Stone Heart – 8″X10″, oil on canvas, 2012
I thought I would try my hand at capturing some HDR shots of the Smelter Cemetery on El Paso’s westside. This was a little different for me because I had to setup shots using a tripod. Normally I just shoot hand held. To create a shot in HDR, the software requires at least 3 shots to sandwich into 1 picture the total high dynamic range. These were the best ones:
Usually clouds vex me and are either blown out white or grey and nondescript. There are 16 shots in total and they really capture the range of whites to dark greys in the clouds quite nicely. The full set can be viewed here:
Usually about once a year I get a craving for El Paso’s favorite local rolled taco dive:
I called my friend Vince and we headed over to Chico’s and had double orders with fries (no extra cheese, I’m getting to old). We went to the Alameda location and across the street sits Evergreen Cemetery. After stuffing ourselves with rolled tacos, we finished up and decided to walk them off by checking the cemetery out.
View Evergreen Cemetery in a larger map
Concordia Cemetery may be the “big thing” in town, due to the John Wesley Hardin tie in but Evergreen has its own uniqueness that makes it worth visiting. It was established in 1894, about 38 years after Concordia and there’s quite a bit of different between the two. Most of Concordia is dirt and loosely organized; Evergreen has a lot of grassy areas, trees and tightly laid out plots.
The cemetery is still active so there are whole generations of El Pasoians here including many prominent names that you will find on businesses and streets. It’s a lot larger than it looks and it took us about 45 minutes to cover the main path, skimming the plots as we went.
Like most cemeteries, vandals have left their mark hacking off the heads and hands of many of the statues. For the most part though it seems to have survived better than Concordia. There were some neat features I haven’t noticed before at any of the other cemeteries I’ve visited, namely these old limey portraits affixed the graves:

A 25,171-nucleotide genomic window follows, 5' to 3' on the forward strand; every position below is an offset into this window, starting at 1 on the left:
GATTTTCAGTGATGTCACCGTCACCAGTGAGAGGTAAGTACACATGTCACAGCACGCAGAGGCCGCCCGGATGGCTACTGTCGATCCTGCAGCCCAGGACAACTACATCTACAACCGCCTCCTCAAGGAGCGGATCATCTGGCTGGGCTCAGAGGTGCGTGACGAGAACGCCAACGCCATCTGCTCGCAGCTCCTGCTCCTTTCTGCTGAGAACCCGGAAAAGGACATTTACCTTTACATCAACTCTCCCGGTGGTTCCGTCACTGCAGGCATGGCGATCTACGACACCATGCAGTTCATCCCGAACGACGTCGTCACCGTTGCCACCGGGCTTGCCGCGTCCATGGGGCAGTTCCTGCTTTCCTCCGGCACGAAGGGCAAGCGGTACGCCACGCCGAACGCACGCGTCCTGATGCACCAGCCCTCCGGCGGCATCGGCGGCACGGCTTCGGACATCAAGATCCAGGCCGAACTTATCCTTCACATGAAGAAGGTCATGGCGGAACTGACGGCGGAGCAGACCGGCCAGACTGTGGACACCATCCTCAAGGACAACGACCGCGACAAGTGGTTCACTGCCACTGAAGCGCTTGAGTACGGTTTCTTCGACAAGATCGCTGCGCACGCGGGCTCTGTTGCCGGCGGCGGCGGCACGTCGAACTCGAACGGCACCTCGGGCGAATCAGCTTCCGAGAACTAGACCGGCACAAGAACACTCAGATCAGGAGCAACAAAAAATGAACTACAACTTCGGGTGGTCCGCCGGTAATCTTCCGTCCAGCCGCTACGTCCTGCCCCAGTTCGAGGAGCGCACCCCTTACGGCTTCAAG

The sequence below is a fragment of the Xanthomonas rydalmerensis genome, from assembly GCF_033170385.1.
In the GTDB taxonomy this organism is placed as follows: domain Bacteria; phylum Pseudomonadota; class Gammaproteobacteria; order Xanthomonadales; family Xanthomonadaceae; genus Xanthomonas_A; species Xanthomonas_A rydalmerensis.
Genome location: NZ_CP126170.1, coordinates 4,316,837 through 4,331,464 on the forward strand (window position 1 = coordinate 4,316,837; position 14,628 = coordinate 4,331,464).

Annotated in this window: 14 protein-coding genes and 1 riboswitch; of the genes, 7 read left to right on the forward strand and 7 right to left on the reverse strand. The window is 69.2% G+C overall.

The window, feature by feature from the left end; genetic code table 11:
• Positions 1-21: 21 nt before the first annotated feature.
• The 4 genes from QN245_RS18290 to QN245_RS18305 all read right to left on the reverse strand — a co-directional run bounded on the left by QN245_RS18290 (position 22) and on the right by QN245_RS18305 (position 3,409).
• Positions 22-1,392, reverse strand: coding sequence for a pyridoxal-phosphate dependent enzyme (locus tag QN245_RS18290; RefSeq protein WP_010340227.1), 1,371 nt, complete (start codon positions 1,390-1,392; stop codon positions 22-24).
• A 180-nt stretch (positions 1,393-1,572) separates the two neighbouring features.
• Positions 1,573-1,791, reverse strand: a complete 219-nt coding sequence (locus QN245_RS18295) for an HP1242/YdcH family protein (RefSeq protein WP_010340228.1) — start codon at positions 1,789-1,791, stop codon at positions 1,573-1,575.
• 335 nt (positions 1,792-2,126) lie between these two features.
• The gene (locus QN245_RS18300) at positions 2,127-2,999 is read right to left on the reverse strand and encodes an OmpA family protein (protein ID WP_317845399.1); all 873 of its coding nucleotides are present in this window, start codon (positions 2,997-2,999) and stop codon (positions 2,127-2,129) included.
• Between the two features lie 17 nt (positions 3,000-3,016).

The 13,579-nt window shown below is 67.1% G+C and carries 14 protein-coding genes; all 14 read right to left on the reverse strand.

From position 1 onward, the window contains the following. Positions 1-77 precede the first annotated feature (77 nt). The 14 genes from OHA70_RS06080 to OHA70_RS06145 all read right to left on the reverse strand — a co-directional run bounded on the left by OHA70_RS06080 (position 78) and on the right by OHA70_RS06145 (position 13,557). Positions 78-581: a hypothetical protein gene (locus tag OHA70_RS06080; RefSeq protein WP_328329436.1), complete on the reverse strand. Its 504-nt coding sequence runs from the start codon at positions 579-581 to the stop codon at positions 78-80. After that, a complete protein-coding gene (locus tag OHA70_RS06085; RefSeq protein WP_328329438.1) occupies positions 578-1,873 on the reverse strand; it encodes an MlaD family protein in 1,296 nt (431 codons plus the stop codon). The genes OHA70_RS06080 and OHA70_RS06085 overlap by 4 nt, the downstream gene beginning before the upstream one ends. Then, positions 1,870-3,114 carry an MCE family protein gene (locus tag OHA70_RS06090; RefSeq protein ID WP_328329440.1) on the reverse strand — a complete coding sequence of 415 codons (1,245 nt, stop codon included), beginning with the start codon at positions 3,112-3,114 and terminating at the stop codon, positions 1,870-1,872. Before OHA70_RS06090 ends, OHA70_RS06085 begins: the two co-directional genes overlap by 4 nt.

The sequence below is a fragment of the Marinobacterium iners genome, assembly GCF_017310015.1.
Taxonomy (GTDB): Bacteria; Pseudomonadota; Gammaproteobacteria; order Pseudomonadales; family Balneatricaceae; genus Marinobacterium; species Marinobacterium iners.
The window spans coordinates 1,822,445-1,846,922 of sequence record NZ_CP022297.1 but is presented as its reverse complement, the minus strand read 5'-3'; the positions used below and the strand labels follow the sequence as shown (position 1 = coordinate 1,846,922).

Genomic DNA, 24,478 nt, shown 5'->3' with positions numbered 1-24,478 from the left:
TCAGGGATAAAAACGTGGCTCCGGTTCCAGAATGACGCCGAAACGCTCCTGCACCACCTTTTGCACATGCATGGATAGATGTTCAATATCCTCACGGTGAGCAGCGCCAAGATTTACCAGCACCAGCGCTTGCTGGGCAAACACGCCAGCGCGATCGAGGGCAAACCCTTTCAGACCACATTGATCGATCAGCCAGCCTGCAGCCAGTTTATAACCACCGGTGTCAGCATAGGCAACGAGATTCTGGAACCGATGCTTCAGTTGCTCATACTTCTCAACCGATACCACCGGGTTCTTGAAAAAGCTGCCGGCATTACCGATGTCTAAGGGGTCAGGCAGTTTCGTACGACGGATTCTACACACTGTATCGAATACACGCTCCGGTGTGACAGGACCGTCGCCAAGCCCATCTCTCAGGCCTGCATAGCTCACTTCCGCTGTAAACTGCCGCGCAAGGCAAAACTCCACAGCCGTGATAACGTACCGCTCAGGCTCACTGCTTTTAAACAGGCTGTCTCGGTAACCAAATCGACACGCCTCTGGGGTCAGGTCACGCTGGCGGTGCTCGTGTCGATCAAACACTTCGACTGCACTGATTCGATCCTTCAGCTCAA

Oxidation was really present on many of the markers and I’m not sure if that was just unique to the stone that were used there or if it was from watering over the years to keep the
weeds grass green.
Many of the headstones were really ornate, more than I’ve noticed elsewhere in town. There’s lots of statue use as well. We also found some cool gothic lettering on one:
There was even this odd juxtaposition of names that was quite amusing:
We even found this fellow who was waiting for his hole to be dug:
We had covered the main path and circled back to the entrance so it was time to pack it in and head back to our days jobs. You can visit my full flickr set here:
Tucked away high on a bluff off of I-10, is probably one of the most striking sights you will see on the westside of El Paso. The Smelter Cemetery sits in the shadow of Asarco’s huge stacks, a striking juxtaposition of industrial might to the bleak serenity of the cemetery’s many white crosses.
View Smelter Cemetery in a larger map
You’ed almost not know the cemetery is here unless you really looked around while sitting at the Executive exit light. There’s no signs and where it sits on the hill causes it to blend into the desert. It’s accessible from a dirt road off of San Marcos drive though there is a gate that is usually locked, preventing driving access to the main entrance. A sign states that a key is available in the San Marcos neighborhood but I usually just park and walk, its not too far.
The entrance is very utilitarian. The welded pipe and mesh are the biggest clue to the sites working class roots, most likely from the very same stacks towering above. I’ve been here many times and it’s always well maintained. There is some irony in the current dismantling of the Asarco site. Many of the cemetery’s residents were put here by those very stacks and they soon may be blown up leaving the cemetery as the last record to the cemetery’s industrial past.
Even though its apparent the relatives keep a watchful eye on the site it has not escaped vandalism that seems to be so prevalent in many of the cemeteries I’ve visited. Compare the same statue from 2004 to now:
Somewhere between 2004 and now there must have been a big effort to mark all the graves as well. The first time I was here many of the unmarked graves were just piles of rocks. Most now also have a simple white wooden cross. That really gives the place a old western feel, kind of like the Sad Hill Cemetery from “The Good, the Bad and the Ugly”
Interestingly the cemetery did have a brief appearance in the NBC miniseries “Kingpin” in 2003. There was a scene where the main drug lord character meets with a DEA agent for information. The meeting takes place somewhere in or around the cemetery. I was probably one of 5 people who actually watched that miniseries but the scene stuck in my head and lead me to actually try and find out if the location was real. There are a bunch of unique grave markers, many handmade, which make the visit worth the short hike.